Skip to main content
  • E-mail
  • Save
  • Print

Henry: Did Bush make Brown his BFF?

  • Story Highlights
  • British Prime Minister Gordon Brown visits Bush at Camp David
  • Previous prime minister, Tony Blair, suffered for close relationship to Bush
  • Brown acknowledges "duties" in Iraq but may distance himself from U.S.
  • Next Article in Politics »
By Ed Henry
CNN White House Correspondent
Decrease font Decrease font
Enlarge font Enlarge font

WASHINGTON (CNN) -- President Bush was eager on Monday to show he can be jocular with new British Prime Minister Gordon Brown (just like with his old buddy, Tony Blair) when he teased New York Times reporter Jim Rutenberg about his birthday.


Prime Minister Gordon Brown, left, and President Bush walk on the lawn at Camp David Monday.

"Amazing country, Gordon," Bush said at the two leaders' first joint press conference at Camp David, Maryland. "A guy that's under 40 years old asking me and you questions. It's a beautiful sight."

"Six of my cabinet are under 40," Brown retorted about the youth movement at 10 Downing Street.

"Are they?" Bush said, adding with a smile: "You must be feeling damn old."

"Absolutely," said Brown, 56.

Rutenberg, meanwhile, tried in vain to convince everyone he's even younger: "Forty's the new 20."

Well, maybe. But since he's not one of those 20-somethings, it's a good bet the 61-year-old president has no idea that "BFF" is the proper way to greet a "Best Friend Forever" when sending a text message.

But make no mistake, the president spent just about the entire press conference trying to convince the world he and Brown really can be BFFs in a post-Blair era.

"The notion of America and Britain sharing values is very important in that we have an obligation, it seems to me, to work for freedom and justice around the world and I've found a person who shares that vision and who understands the call," the president gushed.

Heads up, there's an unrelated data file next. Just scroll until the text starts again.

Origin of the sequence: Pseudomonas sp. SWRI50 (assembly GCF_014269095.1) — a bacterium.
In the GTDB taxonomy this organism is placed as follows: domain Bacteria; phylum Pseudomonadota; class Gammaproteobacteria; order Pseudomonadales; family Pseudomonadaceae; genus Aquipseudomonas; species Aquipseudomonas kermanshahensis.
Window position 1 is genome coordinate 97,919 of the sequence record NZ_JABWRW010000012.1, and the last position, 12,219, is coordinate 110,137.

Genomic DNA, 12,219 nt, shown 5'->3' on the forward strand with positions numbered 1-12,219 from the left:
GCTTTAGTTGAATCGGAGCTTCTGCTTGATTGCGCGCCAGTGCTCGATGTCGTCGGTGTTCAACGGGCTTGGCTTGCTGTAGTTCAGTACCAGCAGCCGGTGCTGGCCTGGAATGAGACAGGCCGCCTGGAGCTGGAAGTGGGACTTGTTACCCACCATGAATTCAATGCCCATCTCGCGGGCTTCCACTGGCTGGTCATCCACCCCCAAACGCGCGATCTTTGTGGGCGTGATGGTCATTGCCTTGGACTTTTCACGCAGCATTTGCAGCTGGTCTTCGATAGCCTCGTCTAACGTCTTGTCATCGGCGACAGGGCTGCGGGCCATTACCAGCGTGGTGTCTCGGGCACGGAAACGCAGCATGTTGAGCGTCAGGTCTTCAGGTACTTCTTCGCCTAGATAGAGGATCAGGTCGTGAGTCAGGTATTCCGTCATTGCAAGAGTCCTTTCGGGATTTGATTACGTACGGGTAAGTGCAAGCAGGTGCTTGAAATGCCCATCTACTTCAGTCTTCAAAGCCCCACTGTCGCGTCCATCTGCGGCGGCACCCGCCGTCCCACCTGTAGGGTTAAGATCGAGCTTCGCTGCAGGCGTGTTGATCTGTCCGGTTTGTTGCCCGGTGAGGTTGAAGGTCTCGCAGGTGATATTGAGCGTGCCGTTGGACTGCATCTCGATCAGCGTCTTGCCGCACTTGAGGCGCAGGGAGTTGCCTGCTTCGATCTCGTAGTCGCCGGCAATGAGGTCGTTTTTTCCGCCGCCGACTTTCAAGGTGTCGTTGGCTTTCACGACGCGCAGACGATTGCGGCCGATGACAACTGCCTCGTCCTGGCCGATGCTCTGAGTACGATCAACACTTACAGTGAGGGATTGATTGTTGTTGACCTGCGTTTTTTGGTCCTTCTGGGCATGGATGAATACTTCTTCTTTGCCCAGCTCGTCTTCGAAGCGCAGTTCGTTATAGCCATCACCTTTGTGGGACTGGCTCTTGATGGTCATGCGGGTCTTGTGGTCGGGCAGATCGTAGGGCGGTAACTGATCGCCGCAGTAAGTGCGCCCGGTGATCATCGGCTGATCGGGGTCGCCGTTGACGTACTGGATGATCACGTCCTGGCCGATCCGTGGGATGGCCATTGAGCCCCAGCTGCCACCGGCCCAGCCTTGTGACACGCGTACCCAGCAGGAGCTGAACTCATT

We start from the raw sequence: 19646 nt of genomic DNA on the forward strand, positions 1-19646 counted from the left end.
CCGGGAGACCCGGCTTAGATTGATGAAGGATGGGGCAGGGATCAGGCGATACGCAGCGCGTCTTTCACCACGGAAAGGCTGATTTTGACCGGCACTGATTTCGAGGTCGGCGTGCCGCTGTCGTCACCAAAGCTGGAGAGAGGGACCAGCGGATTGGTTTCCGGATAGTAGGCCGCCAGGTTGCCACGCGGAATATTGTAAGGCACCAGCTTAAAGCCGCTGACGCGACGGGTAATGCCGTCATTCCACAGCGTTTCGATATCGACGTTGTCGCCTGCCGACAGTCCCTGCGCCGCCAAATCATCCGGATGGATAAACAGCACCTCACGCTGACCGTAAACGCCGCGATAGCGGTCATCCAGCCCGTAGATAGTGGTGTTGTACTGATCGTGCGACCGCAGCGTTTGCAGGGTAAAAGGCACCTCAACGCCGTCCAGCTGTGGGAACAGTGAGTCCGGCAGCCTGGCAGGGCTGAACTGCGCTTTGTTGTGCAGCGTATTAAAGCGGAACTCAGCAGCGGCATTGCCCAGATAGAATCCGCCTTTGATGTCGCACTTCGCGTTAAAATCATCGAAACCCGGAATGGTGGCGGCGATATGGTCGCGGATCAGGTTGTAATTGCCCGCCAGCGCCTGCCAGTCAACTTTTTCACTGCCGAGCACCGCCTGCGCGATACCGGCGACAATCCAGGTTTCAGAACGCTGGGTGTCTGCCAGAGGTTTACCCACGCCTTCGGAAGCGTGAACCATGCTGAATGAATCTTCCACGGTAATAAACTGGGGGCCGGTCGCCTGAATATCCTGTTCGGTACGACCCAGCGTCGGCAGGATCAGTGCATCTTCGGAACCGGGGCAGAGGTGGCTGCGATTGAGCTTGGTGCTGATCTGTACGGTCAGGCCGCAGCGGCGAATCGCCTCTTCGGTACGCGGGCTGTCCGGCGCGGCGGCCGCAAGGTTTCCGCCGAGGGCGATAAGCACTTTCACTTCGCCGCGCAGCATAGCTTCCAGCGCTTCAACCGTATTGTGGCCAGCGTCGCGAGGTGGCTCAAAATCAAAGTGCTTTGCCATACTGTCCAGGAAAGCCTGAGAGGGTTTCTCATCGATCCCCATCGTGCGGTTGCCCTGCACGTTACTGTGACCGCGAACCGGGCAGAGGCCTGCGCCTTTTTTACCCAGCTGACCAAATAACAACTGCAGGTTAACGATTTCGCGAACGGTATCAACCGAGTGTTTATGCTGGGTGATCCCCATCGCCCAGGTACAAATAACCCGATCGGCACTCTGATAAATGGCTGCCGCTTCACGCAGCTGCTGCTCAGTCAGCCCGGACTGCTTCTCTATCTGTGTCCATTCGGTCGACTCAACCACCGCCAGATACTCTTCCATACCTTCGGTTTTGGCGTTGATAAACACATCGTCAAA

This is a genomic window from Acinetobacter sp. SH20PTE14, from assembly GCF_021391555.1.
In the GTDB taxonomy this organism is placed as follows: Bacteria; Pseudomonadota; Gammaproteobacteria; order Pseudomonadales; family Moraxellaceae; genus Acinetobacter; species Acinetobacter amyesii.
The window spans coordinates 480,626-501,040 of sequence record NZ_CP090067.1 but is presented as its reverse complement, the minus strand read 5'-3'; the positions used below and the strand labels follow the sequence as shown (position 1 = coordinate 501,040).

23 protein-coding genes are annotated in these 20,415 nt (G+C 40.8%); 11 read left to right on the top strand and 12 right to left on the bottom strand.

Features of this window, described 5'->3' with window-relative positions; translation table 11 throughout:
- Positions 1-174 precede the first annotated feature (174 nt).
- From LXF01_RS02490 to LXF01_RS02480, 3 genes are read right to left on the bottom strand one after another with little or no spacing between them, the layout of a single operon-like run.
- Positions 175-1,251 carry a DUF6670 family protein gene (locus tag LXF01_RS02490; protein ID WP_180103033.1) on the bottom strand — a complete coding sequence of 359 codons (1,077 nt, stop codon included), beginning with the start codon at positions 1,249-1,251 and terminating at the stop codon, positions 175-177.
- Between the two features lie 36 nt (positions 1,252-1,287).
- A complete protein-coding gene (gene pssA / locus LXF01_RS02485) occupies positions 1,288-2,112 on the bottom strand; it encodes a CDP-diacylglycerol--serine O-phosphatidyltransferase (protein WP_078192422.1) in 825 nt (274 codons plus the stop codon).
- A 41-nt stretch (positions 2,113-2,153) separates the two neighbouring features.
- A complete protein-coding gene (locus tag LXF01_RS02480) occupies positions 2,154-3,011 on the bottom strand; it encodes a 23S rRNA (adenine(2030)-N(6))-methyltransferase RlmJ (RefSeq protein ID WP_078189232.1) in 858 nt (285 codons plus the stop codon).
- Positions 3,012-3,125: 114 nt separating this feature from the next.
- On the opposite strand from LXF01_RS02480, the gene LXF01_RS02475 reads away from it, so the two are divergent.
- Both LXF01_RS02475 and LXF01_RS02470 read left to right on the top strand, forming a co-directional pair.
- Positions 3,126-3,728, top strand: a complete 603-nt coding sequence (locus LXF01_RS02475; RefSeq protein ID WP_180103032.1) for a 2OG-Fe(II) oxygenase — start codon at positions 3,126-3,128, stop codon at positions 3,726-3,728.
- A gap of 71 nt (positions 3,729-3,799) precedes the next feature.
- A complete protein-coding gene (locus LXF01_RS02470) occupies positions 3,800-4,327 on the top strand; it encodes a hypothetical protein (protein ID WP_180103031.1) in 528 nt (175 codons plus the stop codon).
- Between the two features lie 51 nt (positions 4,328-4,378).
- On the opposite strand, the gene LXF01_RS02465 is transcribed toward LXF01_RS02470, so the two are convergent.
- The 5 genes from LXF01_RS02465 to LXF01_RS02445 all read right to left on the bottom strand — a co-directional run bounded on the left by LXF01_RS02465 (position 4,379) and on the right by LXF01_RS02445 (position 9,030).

And you could hear the audible sighs in the West Wing of the White House when Brown returned the favor by suggesting that he will be a stalwart ally on Iraq, despite the fears within the administration that the new prime minister will break with the president to show he's not "Bush's poodle," the criticism Blair drew.

"Ladies and gentlemen," Brown said, "in Iraq we have duties to discharge and responsibilities to keep." Video Watch Brown talk about Britain's duties in Iraq »

Brown added, in what had to be music to the ears of his counterpart: "We're in a generation-long battle against terrorism, against al Qaeda-inspired terrorism and this is a battle for which we can give no quarter. It's a battle that's gotta be fought in military, diplomatic, intelligence, security, policing and ideological terms."

But when you peel back the platitudes, there was also the hint of very important differences.

Even though the prime minister's office has denied British media reports that he's planning to pull out the country's remaining troops from Iraq, Brown did hint at an exit when he talked Monday about moving British forces into a support role in relatively short order.

"And we've moved from combat to overwatch in three of the four provinces for which we, the British, have security responsibility," said Brown. "We intend to move to overwatch in the fourth province and that decision will be made on the military advice of our commanders on the ground."

Then Brown added somewhat cryptically to American ears, "Whatever happens, we will make a full statement to Parliament when it returns."

My colleague, CNN's Robin Oakley, pointed out the British Parliament returns from a break in about eight or nine weeks, so that could be a clue about potential British troop pullouts in the fall. Or maybe not. But the point is that it was not exactly what the White House wanted to hear.

Perhaps more intriguing is the fact that Brown also declared, "Afghanistan is the front line against terrorism."

That seems to clearly be at odds with the president's claim that Iraq is the "central front" in the war on terror, a point on which a British reporter pressed the prime minister.


Brown clarified, "I think I described Afghanistan as the first line in the battle against the Taliban" -- though that's not what he had said. As he struggled a bit to get back to the Bush talking points, Brown added that in Iraq, "you're certainly dealing with a large number of al Qaeda terrorists."

So, the bottom line is there's only a little daylight between Bush and Brown. But still more daylight than there was between Bush and Blair. E-mail to a friend E-mail to a friend

All About United KingdomGordon BrownIraq War

  • E-mail
  • Save
  • Print